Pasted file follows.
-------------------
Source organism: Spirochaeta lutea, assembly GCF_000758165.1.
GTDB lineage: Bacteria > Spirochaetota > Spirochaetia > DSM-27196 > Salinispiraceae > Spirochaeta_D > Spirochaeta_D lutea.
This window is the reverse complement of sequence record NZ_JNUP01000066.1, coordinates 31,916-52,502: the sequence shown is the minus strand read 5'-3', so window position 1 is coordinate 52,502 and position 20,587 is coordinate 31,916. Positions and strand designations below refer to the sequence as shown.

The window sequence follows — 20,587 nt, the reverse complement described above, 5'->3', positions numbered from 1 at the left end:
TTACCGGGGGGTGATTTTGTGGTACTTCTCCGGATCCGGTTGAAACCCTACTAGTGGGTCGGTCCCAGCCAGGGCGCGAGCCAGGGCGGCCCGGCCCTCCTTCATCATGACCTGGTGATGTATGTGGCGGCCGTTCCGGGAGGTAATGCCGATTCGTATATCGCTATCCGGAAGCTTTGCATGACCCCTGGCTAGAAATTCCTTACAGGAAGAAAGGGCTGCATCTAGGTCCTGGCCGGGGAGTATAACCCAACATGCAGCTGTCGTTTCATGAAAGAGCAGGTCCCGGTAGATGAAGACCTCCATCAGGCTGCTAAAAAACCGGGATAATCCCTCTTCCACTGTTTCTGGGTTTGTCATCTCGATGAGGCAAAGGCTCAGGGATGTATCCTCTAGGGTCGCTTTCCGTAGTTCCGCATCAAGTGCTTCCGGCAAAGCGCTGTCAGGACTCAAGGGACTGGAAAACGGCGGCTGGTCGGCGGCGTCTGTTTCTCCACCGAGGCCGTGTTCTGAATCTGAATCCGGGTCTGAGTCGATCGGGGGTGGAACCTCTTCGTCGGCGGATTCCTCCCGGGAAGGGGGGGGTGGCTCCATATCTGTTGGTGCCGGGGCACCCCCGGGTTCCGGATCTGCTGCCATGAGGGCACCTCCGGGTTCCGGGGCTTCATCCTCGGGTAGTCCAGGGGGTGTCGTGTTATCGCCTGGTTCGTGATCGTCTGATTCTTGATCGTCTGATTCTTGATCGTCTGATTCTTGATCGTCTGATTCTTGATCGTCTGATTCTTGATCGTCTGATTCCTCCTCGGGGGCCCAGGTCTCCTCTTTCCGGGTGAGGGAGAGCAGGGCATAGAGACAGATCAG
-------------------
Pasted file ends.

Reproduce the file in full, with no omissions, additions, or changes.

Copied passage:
Source organism: Spirochaeta lutea, assembly GCF_000758165.1.
GTDB lineage: Bacteria > Spirochaetota > Spirochaetia > DSM-27196 > Salinispiraceae > Spirochaeta_D > Spirochaeta_D lutea.
This window is the reverse complement of sequence record NZ_JNUP01000066.1, coordinates 31,916-52,502: the sequence shown is the minus strand read 5'-3', so window position 1 is coordinate 52,502 and position 20,587 is coordinate 31,916. Positions and strand designations below refer to the sequence as shown.

The window sequence follows — 20,587 nt, the reverse complement described above, 5'->3', positions numbered from 1 at the left end:
TTACCGGGGGGTGATTTTGTGGTACTTCTCCGGATCCGGTTGAAACCCTACTAGTGGGTCGGTCCCAGCCAGGGCGCGAGCCAGGGCGGCCCGGCCCTCCTTCATCATGACCTGGTGATGTATGTGGCGGCCGTTCCGGGAGGTAATGCCGATTCGTATATCGCTATCCGGAAGCTTTGCATGACCCCTGGCTAGAAATTCCTTACAGGAAGAAAGGGCTGCATCTAGGTCCTGGCCGGGGAGTATAACCCAACATGCAGCTGTCGTTTCATGAAAGAGCAGGTCCCGGTAGATGAAGACCTCCATCAGGCTGCTAAAAAACCGGGATAATCCCTCTTCCACTGTTTCTGGGTTTGTCATCTCGATGAGGCAAAGGCTCAGGGATGTATCCTCTAGGGTCGCTTTCCGTAGTTCCGCATCAAGTGCTTCCGGCAAAGCGCTGTCAGGACTCAAGGGACTGGAAAACGGCGGCTGGTCGGCGGCGTCTGTTTCTCCACCGAGGCCGTGTTCTGAATCTGAATCCGGGTCTGAGTCGATCGGGGGTGGAACCTCTTCGTCGGCGGATTCCTCCCGGGAAGGGGGGGGTGGCTCCATATCTGTTGGTGCCGGGGCACCCCCGGGTTCCGGATCTGCTGCCATGAGGGCACCTCCGGGTTCCGGGGCTTCATCCTCGGGTAGTCCAGGGGGTGTCGTGTTATCGCCTGGTTCGTGATCGTCTGATTCTTGATCGTCTGATTCTTGATCGTCTGATTCTTGATCGTCTGATTCTTGATCGTCTGATTCTTGATCGTCTGATTCCTCCTCGGGGGCCCAGGTCTCCTCTTTCCGGGTGAGGGAGAGCAGGGCATAGAGACAGATCAG